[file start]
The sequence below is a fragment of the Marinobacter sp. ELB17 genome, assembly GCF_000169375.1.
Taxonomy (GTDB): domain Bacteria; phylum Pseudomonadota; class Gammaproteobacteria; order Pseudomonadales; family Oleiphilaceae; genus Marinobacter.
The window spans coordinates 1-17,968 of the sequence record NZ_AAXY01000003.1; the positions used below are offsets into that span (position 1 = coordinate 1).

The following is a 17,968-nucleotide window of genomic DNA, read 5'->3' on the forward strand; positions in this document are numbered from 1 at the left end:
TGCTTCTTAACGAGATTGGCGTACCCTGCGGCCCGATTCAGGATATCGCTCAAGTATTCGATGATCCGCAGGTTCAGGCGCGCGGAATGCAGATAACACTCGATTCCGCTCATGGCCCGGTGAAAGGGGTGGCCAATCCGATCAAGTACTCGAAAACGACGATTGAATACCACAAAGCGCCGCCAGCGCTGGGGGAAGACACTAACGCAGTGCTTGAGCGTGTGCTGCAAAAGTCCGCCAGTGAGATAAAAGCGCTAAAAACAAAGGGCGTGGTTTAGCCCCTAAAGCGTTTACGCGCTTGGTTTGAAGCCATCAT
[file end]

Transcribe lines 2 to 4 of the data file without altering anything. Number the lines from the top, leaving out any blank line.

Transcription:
Taxonomy (GTDB): domain Bacteria; phylum Pseudomonadota; class Gammaproteobacteria; order Pseudomonadales; family Oleiphilaceae; genus Marinobacter.
The window spans coordinates 1-17,968 of the sequence record NZ_AAXY01000003.1; the positions used below are offsets into that span (position 1 = coordinate 1).

The following is a 17,968-nucleotide window of genomic DNA, read 5'->3' on the forward strand; positions in this document are numbered from 1 at the left end: